Woodlands voters on Tuesday should send a message to Township Board: “We want a 20% homestead exemption, not incorporation”

Woodlands voters on Tuesday should send a message to Township Board: “We want a 20% homestead exemption, not incorporation”

The Golden Hammer Editorial Board

When Woodlands voters send a strong message today that they don’t want incorporation of The Woodlands as a city government, they’ll also send another message that’s almost as important: “We want a 20% homestead exemption.”

If the incorporation referendum fails, Woodlands Township Chairman Gordy Bunch and his political cronies on the Township Board should hear that message loud and clear, because Bunch’s plans for spending tax dollars as a city government are precisely what drove him to fight against the 20% exemption from property taxes to which Woodlands taxpayers are entitled.

Bunch and his allies have denied the 20% homestead exemption as “fiscally impossible” due to the massively growing tax dollar spending requirements of the proposed city government. Bunch made those remarks during the Thursday, October 21, 2021, Township Board of Directors meeting after the Board’s fiscal conservative leader, Dr. Ann Snyder, raised the homestead exemption during Bunch’s attempted pro-incorporation campaign advertisement during the meeting.

Assistant General Manager Monique Sharp admitted, in response to questioning by Dr. Snyder, that a 20% homestead exemption would result in $7.1 million in “lost revenue,” a euphemism for lower taxes, to a city of The Woodlands. Sharp further admitted “our current five year plan doesn’t support that. We’d be in the hole.”

With a rejection of the incorporation referendum, the Woodlands Township would no longer be in that hole that Bunch and friends have artificially created with their spending plans. It would be time to give Woodlands residents a break.

Bunch, in the midst of making campaign arguments in the Board of Directors meeting, said “the last time we seriously looked at this [a homestead exemption] was around 2015,” which is an important date because that preceded the time period when the pro-incorporation Bunch began as Township Chairman to sock away $30 million in overtaxation of residents to pay for his incorporation-as-a-city-government dream. Snyder corrected Bunch and noted that the Board, under Bunch’s direction, voted down a proposed 20% homestead exemption in 2017, after the Montgomery County government had adopted a 20% homestead exemption earlier that year in order to give taxpayers a substantial property tax break.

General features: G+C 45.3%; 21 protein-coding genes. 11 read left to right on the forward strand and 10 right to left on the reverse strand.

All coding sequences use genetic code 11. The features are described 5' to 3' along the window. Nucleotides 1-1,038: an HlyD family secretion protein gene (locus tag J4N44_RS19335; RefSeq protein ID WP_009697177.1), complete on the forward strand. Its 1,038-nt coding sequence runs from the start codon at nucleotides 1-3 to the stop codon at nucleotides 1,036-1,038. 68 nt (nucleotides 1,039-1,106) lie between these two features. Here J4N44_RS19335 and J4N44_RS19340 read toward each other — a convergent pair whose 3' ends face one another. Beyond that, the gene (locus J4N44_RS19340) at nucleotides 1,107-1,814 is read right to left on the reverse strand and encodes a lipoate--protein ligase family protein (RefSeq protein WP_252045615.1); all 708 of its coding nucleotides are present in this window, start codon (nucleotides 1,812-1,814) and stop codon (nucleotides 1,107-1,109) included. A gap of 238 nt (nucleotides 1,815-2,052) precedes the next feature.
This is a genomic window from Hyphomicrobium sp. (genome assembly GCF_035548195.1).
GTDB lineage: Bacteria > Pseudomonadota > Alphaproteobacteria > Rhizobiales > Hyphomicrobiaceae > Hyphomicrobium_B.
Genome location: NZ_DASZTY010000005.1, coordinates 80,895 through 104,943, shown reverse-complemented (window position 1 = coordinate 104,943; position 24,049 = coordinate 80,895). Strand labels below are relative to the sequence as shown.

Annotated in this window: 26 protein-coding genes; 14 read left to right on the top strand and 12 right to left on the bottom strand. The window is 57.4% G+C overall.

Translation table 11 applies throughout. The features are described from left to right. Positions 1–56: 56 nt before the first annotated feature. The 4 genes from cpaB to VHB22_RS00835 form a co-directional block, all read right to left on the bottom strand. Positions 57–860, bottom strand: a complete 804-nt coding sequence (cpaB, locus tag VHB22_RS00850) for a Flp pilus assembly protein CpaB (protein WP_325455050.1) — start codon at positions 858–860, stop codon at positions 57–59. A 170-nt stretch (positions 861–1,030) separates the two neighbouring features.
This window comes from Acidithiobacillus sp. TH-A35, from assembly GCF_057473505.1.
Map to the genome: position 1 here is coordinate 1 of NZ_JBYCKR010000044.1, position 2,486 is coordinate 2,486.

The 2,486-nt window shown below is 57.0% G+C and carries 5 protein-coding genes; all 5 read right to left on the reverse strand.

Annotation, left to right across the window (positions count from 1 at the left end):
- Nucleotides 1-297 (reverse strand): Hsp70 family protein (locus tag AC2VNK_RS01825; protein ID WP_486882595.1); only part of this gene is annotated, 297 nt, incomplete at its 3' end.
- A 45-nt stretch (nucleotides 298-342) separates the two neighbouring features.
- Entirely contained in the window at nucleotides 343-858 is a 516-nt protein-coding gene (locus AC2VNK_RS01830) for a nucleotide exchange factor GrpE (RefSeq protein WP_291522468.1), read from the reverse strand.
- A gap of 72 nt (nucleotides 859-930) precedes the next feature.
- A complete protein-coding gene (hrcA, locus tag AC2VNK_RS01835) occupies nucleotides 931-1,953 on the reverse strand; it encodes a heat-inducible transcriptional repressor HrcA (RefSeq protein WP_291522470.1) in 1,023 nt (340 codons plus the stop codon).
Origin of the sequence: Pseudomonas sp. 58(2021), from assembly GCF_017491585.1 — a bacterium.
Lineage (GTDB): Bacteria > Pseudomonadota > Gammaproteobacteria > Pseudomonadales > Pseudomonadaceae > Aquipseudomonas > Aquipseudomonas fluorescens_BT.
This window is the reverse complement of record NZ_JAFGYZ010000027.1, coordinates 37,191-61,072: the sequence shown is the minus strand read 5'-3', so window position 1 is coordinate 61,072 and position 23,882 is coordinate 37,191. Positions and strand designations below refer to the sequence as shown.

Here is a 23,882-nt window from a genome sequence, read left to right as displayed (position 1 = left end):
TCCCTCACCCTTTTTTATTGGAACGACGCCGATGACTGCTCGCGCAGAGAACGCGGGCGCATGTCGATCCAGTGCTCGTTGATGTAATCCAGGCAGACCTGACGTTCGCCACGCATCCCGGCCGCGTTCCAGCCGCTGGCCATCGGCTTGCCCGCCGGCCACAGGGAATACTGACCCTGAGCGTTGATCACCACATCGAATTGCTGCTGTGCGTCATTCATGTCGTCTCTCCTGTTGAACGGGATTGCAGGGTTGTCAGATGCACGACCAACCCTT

In 2017, conservative political activist Kelli Ann Cox raised the issue of the homestead exemption with the Montgomery County Commissioners Court. After Cox argued openly for the adoption of a 20% exemption, Precinct 3 Montgomery County Commissioner James Noack put the item on the agenda. The County government adopted a 20% homestead exemption on March 28, 2017, on a 3 (Noack, Clark, Riley) to 2 (Doyal, Meador) vote. The County government chose to forego $28 million in tax collections to give taxpayers a break on that occasion.

Bunch’s and the Township’s financial model for incorporation as a city government, however, is so fragile that Sharp, the Assistant General Manager, made clear that the proposed city government could not afford to give Woodlands residents a 20% break on their homesteads, even though that would cost the proposed city less than one-quarter of the taxes the County government forewent.

What Bunch and Sharp made clear during the October 21 Board meeting is that Woodlands residents would pay a hefty price for incorporation of The Woodlands as a city. Not only will taxes rise immediately by $16.4 million in the first year after incorporation but also Woodlands residents will never get the 20% homestead exemption the County government, school districts, and many municipal utility districts have allowed.

What Bunch and Sharp made clear during the October 21 Board meeting is that Woodlands residents would pay a hefty price for incorporation of The Woodlands as a city. Not only will taxes rise immediately by $16.4 million in the first year after incorporation but also Woodlands residents will never get the 20% homestead exemption the County government, school districts, and many municipal utility districts have allowed.

Additionally, Sharp and Bunch made clear that Township property taxes will continue to increase every year by at least 1.75% after incorporation by including in their financial model that property tax appraisal values will increase by that amount (or else they’ll have to raise the property taxes by a tax rate increase).

Sharp falsely stated during the October 21 meeting that the Township Board has “always adopted a tax rate below the No New Revenue, or Effective Tax, Rate.” In fact, the Township Board just adopted a tax rate above the No New Revenue Tax Rate. According to Montgomery County Tax Assessor-Collector Tammy McRae, the No New Revenue Tax Rate for the Woodlands Township for Fiscal Year 2022, which began on October 1, 2021, is 21.69 cents per $100 valuation. The Township Board, however, adopted a 22.31 cent tax rate, which constitutes a 2.9% tax increase on Woodlands residents.

After incorporation fails, the Township Board should vote at their next meeting to adopt a 20% homestead exemption for the next Fiscal Year and stop socking away Woodlands residents’ hard-earned-money to pay for Bunch’s big government dream.

 

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